They say they don’t want to erase history, but instead hope to address persisting racism and move forward.
The debate has created a deep rift in the community. That erupted during the public comments Tuesday and with dueling rallies at the Utah Capitol ahead of that.
On Wednesday, the senators and representatives who spoke against changing the name were all white men.
Rep. Walt Brooks, a Republican representing St. George, described himself as “as Dixie as they come.” He questioned why his alma mater needed a change when it is already experiencing expansive growth, with 12,000 students and 23% students of color. He blamed the push on “a trend in the nation of being oversensitive.”
Republican Rep. Rex Shipp, whose district includes Cedar City in southern Utah, said he talked to some students, and they told him they wanted to keep the Dixie name. He added that it doesn’t make sense for those studying English or the arts to have a degree from a tech school.
In the Senate down the hall, Sen. Evan Vickers, R-Cedar City, said his constituents are deeply pained by the change, feeling like they don’t matter and haven’t been listened to. “And their feelings are real,” he said.
A compromise was reached to name the main St. George campus of the university “the Dixie campus,” which some said would be a bridge for the community to state healing. The school will also be charged with creating a heritage committee to preserve the legacy of the name. Ipson said he would be the first to donate to that and hopes they make a museum “as a place of refuge.”
Those who spoke in favor of the name change insisted it was not about “cancel culture” but rather an opportunity for the school to align with a new technology-driven focus — to become like Texas Tech or Virginia Tech.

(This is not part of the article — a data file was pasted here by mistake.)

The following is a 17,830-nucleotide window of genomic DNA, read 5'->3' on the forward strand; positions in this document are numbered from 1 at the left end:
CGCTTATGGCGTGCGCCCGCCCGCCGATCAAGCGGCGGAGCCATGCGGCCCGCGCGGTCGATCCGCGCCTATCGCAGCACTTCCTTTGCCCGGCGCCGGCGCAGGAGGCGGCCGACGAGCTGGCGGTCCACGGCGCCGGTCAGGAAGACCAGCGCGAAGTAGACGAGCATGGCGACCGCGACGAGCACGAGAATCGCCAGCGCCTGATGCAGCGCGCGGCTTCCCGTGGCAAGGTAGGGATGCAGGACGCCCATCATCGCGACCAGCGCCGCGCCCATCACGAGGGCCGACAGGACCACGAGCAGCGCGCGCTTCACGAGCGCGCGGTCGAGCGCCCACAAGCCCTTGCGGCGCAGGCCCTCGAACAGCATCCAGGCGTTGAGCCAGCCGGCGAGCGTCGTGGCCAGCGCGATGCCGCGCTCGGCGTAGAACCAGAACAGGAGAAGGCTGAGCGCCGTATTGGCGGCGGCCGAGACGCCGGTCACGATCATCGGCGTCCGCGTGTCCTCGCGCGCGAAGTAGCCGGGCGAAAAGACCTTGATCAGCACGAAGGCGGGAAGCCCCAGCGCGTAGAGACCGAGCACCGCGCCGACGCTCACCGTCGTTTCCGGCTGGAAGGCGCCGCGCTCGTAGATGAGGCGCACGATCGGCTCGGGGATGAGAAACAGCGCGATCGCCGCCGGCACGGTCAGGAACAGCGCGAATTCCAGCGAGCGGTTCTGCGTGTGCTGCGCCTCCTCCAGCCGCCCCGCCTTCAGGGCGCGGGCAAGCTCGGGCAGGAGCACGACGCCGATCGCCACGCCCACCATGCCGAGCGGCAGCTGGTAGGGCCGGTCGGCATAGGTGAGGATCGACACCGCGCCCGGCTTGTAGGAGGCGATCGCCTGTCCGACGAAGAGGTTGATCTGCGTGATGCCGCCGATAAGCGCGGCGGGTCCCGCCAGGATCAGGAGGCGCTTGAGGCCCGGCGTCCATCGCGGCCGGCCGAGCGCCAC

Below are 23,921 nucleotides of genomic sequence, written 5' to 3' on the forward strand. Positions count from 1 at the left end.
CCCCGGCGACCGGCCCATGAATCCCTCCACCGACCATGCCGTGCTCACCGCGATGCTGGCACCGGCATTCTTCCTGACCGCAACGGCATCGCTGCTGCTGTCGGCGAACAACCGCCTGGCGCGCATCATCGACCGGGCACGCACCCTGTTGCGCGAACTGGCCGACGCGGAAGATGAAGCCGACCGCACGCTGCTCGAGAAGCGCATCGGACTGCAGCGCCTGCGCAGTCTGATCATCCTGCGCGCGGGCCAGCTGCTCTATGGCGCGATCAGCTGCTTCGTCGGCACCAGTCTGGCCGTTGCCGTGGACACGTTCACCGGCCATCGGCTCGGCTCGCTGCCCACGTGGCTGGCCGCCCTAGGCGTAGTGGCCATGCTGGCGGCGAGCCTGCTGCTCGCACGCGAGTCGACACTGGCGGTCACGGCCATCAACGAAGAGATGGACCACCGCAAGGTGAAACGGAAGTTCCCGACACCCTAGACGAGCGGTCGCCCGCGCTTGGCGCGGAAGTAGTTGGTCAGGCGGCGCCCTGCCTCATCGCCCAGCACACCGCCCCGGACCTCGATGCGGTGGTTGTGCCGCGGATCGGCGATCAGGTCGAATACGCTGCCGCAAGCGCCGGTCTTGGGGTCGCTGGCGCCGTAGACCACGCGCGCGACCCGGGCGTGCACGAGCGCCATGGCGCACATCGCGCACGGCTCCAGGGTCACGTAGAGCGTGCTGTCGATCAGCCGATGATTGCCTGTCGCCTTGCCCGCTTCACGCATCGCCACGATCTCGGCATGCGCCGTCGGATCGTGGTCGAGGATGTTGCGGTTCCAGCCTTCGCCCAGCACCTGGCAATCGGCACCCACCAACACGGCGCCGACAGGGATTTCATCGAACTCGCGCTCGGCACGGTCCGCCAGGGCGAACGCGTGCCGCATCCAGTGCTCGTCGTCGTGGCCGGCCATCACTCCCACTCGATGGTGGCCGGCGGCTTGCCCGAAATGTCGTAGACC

Several also noted that even if most students haven’t been harmed, it was worth a switch to protect those that are being held back. One legislator mentioned that his son was asked about the school’s name that morning in an interview for a medical residency.
“How many students are you willing to sacrifice on the altar of Dixie?” asked Rep. Steve Waldrip, R-Eden, “How many students are you willing to put in a compromising position because of that name we love so much? I say one is too many.”
One mentioned SkyWest Airlines changing from Dixie Airlines when it expanded service beyond Utah. Another senator commented on how Washington County’s tourism team stopped using the term “Dixie” to draw in visitors from out of state, too, because it didn’t make sense.
Sen. Todd Weiler, R-Woods Cross, talked about the Dixie Chicks becoming the Chicks last year and Dolly Parton changing her music show from the Dixie Stampede to the Stampede. With Dixie State being a state institution funded by taxpayers from across the state, he said everyone should have a say in it. “And we ought to follow Dolly Parton’s advice,” he said with a smile.
Weiler also said he didn’t feel like the issue would go away. He appealed to lawmakers to take action now to address it.
Rep. Jordan Teuscher noted that all of the major universities in the state have changed their names, including the U.; Utah State, which used to have “agricultural” in its title; Utah Valley, which was the Central Utah Vocational School; and Dixie State, which started as St. George Academy and has changed eight times since then.
On Wednesday, lawmakers gave final approval for the ninth name there.